If I’m eating fermented foods, should I still take a probiotic supplement like Probonix?
Probably. Fermented foods are great for you, but it can still be tough to give your gut what it needs with fermented foods alone. While it’s true that fermented foods have high CFU counts, it’s also true that those bacteria have no natural protection from the stomach acid. You are still providing your gut with healthy bacteria, but a very small percentage of the bacteria in your fermented foods make it to the gut alive, especially compared to something like Probonix with its special acid coating that protects the probiotic bacteria on their way through the gut.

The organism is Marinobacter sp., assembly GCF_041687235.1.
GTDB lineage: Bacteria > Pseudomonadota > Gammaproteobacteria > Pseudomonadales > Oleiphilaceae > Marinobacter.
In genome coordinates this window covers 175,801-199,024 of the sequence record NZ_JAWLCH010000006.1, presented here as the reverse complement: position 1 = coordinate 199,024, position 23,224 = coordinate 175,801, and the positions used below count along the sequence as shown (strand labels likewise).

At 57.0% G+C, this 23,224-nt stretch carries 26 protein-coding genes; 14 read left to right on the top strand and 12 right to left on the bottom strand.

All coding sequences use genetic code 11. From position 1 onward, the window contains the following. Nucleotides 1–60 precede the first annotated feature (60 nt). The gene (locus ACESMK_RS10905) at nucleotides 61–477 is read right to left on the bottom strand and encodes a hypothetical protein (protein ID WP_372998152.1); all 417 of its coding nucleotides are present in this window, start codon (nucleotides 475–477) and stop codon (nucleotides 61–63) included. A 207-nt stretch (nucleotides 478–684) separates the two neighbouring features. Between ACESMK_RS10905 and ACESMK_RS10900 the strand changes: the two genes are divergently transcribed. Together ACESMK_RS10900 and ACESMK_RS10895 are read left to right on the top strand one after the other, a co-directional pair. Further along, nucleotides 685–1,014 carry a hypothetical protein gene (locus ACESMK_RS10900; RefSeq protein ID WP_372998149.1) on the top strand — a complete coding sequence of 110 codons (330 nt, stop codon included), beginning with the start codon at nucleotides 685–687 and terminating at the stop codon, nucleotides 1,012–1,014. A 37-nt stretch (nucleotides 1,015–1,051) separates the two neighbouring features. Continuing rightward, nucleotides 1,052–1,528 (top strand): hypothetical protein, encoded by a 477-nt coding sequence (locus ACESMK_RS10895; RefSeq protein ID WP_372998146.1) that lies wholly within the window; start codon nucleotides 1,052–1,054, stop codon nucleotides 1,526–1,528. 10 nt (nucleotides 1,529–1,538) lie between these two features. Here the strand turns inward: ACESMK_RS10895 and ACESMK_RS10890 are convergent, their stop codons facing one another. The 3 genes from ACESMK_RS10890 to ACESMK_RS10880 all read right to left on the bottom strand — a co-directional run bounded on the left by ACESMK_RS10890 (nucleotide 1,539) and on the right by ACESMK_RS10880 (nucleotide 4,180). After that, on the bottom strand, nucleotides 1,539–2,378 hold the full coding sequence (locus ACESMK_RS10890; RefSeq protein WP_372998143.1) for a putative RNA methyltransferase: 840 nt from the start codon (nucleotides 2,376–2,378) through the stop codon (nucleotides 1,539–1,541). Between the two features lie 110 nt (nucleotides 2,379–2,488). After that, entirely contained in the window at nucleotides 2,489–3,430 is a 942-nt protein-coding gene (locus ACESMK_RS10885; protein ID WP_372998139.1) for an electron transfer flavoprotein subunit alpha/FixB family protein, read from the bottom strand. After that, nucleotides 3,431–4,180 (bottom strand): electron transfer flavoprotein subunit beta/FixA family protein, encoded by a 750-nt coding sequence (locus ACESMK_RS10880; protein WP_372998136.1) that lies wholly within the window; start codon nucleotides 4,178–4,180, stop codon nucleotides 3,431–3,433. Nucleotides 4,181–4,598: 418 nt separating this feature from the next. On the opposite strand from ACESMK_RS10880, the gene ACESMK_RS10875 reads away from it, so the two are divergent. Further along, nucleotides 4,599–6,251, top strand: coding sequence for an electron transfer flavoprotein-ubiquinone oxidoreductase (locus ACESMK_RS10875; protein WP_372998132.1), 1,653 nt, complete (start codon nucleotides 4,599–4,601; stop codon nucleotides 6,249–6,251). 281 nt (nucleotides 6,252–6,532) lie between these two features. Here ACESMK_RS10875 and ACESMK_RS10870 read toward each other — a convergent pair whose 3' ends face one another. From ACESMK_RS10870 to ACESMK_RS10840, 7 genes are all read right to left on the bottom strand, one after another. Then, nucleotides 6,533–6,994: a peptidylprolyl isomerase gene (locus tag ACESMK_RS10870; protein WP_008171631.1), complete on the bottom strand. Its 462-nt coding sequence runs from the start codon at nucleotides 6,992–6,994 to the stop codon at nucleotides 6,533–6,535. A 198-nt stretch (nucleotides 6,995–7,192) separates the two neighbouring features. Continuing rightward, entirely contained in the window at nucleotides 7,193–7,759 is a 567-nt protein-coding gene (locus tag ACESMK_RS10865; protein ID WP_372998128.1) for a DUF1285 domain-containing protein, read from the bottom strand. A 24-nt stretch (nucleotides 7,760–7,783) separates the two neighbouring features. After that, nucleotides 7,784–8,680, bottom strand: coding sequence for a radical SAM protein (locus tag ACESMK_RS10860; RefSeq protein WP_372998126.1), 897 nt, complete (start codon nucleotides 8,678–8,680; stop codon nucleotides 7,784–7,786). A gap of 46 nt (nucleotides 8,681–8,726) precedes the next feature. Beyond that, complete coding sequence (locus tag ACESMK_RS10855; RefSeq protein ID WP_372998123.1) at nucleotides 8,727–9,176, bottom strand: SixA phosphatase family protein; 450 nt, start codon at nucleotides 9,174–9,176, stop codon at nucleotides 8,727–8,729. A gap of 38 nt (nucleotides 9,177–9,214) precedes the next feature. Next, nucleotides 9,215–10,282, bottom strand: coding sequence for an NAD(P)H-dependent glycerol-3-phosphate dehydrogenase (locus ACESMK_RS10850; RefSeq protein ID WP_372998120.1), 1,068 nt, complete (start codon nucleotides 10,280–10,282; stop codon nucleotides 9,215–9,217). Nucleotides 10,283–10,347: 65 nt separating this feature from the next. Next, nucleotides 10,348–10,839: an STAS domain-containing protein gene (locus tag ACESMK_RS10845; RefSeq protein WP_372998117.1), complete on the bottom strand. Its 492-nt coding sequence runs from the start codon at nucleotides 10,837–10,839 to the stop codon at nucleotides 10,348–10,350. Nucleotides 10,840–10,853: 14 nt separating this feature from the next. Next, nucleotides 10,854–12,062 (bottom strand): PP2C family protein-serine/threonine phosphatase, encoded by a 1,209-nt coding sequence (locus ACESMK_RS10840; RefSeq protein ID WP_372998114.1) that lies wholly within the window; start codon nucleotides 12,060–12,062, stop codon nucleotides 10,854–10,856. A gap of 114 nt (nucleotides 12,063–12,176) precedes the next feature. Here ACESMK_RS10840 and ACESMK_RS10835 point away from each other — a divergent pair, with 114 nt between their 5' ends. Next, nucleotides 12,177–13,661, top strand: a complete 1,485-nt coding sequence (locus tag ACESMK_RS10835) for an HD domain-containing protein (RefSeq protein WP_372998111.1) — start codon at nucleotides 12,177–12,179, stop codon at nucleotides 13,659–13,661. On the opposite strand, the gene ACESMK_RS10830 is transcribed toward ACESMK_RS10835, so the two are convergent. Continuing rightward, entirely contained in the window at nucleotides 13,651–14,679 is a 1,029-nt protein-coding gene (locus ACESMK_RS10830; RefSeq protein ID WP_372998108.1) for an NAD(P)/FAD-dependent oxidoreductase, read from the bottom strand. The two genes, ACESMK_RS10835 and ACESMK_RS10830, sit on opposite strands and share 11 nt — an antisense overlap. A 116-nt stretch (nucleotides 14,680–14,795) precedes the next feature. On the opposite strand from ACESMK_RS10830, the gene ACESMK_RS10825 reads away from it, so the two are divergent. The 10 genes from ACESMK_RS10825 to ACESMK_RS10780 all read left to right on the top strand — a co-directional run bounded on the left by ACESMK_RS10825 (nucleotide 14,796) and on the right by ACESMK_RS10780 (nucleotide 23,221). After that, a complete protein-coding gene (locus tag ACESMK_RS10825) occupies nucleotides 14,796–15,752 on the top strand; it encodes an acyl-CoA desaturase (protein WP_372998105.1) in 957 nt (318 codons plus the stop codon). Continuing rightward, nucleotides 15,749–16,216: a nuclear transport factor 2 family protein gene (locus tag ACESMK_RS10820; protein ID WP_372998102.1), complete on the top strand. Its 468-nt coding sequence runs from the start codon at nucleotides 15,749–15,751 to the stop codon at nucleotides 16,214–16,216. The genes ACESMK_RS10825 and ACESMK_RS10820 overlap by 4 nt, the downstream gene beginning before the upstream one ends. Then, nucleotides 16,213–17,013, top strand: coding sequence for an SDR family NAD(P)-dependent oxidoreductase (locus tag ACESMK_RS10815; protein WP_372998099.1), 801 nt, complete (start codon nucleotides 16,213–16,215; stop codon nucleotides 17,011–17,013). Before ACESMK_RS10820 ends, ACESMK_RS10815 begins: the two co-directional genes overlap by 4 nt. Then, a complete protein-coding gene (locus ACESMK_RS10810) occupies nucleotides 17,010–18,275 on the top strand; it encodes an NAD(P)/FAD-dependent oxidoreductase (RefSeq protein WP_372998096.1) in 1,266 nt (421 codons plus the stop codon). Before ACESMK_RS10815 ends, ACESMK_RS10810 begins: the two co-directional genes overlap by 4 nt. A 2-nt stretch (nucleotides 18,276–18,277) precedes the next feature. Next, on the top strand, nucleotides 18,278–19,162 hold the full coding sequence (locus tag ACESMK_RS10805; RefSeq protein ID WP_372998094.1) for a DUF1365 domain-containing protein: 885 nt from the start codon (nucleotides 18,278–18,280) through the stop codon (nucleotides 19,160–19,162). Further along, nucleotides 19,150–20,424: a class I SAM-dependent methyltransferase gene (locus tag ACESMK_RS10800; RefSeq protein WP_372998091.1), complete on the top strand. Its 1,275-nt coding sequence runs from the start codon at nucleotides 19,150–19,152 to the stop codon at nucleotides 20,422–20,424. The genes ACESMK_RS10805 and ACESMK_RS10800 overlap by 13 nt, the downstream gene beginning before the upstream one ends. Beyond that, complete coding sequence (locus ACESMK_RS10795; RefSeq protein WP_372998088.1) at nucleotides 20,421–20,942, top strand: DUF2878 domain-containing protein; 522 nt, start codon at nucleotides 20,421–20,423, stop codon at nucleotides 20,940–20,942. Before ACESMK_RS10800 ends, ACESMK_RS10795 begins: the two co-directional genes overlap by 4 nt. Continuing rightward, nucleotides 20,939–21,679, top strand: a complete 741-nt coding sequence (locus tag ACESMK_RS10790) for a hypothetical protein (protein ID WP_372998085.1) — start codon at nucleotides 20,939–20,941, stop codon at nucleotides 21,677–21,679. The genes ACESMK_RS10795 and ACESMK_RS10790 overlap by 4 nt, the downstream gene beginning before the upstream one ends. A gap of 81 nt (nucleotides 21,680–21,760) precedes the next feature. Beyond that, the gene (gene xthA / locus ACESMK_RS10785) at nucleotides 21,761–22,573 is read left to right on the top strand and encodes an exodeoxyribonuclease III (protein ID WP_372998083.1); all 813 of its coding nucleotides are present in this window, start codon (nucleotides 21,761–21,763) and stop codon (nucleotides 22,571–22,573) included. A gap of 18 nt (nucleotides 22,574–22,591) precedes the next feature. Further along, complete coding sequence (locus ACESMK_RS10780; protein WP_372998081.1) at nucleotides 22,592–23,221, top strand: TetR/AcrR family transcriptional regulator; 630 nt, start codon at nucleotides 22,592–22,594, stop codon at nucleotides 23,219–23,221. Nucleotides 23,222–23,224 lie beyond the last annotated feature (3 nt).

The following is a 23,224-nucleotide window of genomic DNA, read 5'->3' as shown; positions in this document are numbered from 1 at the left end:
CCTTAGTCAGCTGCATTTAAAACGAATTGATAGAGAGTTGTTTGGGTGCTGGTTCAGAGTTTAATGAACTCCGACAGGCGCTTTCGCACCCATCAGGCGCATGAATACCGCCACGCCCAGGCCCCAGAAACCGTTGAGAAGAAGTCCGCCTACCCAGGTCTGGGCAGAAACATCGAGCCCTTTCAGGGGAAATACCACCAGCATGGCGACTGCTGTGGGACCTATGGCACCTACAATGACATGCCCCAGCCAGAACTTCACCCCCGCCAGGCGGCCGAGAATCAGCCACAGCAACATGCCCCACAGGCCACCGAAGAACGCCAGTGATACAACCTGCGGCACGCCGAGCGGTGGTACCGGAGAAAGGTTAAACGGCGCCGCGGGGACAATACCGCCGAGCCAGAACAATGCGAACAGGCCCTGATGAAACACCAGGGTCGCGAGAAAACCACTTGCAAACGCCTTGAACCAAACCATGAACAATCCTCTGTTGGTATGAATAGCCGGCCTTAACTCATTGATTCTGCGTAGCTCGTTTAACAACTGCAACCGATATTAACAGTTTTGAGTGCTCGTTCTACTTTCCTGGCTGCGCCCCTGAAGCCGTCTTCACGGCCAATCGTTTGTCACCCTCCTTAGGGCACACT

Similarly, compared to something like Probonix, which has 8-12 different strains of bacteria per bottle, fermented foods typically only have a few different strains. We’ve talked before about the synergistic effects of multiple probiotic strains, so it should be no surprise to hear me say that eating one kind of fermented food isn’t enough. You need to regularly eat a variety of fermented foods to supply your gut with a healthy and diverse supply of bacteria. If you are unable to do this, a probiotic supplement is a great complement to your fermented foods.
In addition to the protective acid coating and multiple synergistic strains, Probonix offers some other clear benefits over fermented foods. All of the strains in Probonix were hand selected by a team of doctors and researchers based on scientific studies that have shown their benefits. While the bacteria in fermented foods is generally beneficial, many of the strains used are not as well researched as the strains used in probiotic supplements.